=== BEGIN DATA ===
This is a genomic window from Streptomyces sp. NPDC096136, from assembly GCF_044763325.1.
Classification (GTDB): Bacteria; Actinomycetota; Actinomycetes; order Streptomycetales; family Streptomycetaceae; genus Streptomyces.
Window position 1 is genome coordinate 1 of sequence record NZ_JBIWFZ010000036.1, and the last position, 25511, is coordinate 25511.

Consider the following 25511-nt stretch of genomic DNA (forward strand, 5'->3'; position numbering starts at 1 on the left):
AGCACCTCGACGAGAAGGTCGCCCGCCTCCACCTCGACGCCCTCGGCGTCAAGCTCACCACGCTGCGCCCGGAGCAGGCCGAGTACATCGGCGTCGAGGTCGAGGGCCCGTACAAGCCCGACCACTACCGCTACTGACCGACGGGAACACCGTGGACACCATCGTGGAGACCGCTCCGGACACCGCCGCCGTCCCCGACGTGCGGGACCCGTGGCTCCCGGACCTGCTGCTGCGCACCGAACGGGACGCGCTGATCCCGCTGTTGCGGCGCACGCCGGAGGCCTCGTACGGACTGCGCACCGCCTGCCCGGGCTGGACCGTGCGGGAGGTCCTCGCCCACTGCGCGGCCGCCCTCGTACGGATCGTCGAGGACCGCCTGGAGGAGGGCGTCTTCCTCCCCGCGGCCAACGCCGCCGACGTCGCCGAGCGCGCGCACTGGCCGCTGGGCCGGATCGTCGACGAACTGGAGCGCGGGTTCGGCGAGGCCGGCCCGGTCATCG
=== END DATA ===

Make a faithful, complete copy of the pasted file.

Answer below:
This is a genomic window from Streptomyces sp. NPDC096136, from assembly GCF_044763325.1.
Classification (GTDB): Bacteria; Actinomycetota; Actinomycetes; order Streptomycetales; family Streptomycetaceae; genus Streptomyces.
Window position 1 is genome coordinate 1 of sequence record NZ_JBIWFZ010000036.1, and the last position, 25511, is coordinate 25511.

Consider the following 25511-nt stretch of genomic DNA (forward strand, 5'->3'; position numbering starts at 1 on the left):
AGCACCTCGACGAGAAGGTCGCCCGCCTCCACCTCGACGCCCTCGGCGTCAAGCTCACCACGCTGCGCCCGGAGCAGGCCGAGTACATCGGCGTCGAGGTCGAGGGCCCGTACAAGCCCGACCACTACCGCTACTGACCGACGGGAACACCGTGGACACCATCGTGGAGACCGCTCCGGACACCGCCGCCGTCCCCGACGTGCGGGACCCGTGGCTCCCGGACCTGCTGCTGCGCACCGAACGGGACGCGCTGATCCCGCTGTTGCGGCGCACGCCGGAGGCCTCGTACGGACTGCGCACCGCCTGCCCGGGCTGGACCGTGCGGGAGGTCCTCGCCCACTGCGCGGCCGCCCTCGTACGGATCGTCGAGGACCGCCTGGAGGAGGGCGTCTTCCTCCCCGCGGCCAACGCCGCCGACGTCGCCGAGCGCGCGCACTGGCCGCTGGGCCGGATCGTCGACGAACTGGAGCGCGGGTTCGGCGAGGCCGGCCCGGTCATCG